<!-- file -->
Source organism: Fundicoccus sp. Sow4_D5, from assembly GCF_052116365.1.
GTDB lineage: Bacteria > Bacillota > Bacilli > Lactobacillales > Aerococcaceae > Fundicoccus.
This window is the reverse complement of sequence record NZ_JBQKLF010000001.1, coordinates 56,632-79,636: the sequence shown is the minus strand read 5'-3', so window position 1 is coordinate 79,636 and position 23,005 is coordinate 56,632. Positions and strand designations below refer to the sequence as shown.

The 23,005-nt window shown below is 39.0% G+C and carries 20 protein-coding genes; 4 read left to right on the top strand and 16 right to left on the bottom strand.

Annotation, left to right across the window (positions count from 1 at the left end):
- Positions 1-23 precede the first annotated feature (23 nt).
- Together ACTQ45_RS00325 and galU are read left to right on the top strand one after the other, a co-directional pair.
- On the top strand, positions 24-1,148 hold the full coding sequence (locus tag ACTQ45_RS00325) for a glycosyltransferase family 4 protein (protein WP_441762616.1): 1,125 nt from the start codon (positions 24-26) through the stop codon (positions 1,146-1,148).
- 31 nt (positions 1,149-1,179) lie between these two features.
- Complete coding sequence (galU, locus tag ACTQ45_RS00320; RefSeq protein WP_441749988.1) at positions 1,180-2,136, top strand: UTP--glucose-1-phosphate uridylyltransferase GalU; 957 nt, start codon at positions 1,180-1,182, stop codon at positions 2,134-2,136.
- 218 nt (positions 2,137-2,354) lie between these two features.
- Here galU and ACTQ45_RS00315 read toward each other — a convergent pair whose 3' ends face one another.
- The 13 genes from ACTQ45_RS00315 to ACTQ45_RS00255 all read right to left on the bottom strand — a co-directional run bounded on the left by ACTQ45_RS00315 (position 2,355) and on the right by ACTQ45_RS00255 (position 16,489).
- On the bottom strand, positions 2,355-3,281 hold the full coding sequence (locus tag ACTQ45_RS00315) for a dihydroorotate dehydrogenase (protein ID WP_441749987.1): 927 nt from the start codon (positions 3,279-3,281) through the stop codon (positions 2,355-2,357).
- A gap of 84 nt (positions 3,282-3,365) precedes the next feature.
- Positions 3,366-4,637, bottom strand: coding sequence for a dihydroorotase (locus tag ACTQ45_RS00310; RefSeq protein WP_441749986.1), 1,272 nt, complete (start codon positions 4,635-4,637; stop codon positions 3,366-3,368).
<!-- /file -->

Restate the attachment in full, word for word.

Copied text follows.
Source organism: Fundicoccus sp. Sow4_D5, from assembly GCF_052116365.1.
GTDB lineage: Bacteria > Bacillota > Bacilli > Lactobacillales > Aerococcaceae > Fundicoccus.
This window is the reverse complement of sequence record NZ_JBQKLF010000001.1, coordinates 56,632-79,636: the sequence shown is the minus strand read 5'-3', so window position 1 is coordinate 79,636 and position 23,005 is coordinate 56,632. Positions and strand designations below refer to the sequence as shown.

The 23,005-nt window shown below is 39.0% G+C and carries 20 protein-coding genes; 4 read left to right on the top strand and 16 right to left on the bottom strand.

Annotation, left to right across the window (positions count from 1 at the left end):
- Positions 1-23 precede the first annotated feature (23 nt).
- Together ACTQ45_RS00325 and galU are read left to right on the top strand one after the other, a co-directional pair.
- On the top strand, positions 24-1,148 hold the full coding sequence (locus tag ACTQ45_RS00325) for a glycosyltransferase family 4 protein (protein WP_441762616.1): 1,125 nt from the start codon (positions 24-26) through the stop codon (positions 1,146-1,148).
- 31 nt (positions 1,149-1,179) lie between these two features.
- Complete coding sequence (galU, locus tag ACTQ45_RS00320; RefSeq protein WP_441749988.1) at positions 1,180-2,136, top strand: UTP--glucose-1-phosphate uridylyltransferase GalU; 957 nt, start codon at positions 1,180-1,182, stop codon at positions 2,134-2,136.
- 218 nt (positions 2,137-2,354) lie between these two features.
- Here galU and ACTQ45_RS00315 read toward each other — a convergent pair whose 3' ends face one another.
- The 13 genes from ACTQ45_RS00315 to ACTQ45_RS00255 all read right to left on the bottom strand — a co-directional run bounded on the left by ACTQ45_RS00315 (position 2,355) and on the right by ACTQ45_RS00255 (position 16,489).
- On the bottom strand, positions 2,355-3,281 hold the full coding sequence (locus tag ACTQ45_RS00315) for a dihydroorotate dehydrogenase (protein ID WP_441749987.1): 927 nt from the start codon (positions 3,279-3,281) through the stop codon (positions 2,355-2,357).
- A gap of 84 nt (positions 3,282-3,365) precedes the next feature.
- Positions 3,366-4,637, bottom strand: coding sequence for a dihydroorotase (locus tag ACTQ45_RS00310; RefSeq protein WP_441749986.1), 1,272 nt, complete (start codon positions 4,635-4,637; stop codon positions 3,366-3,368).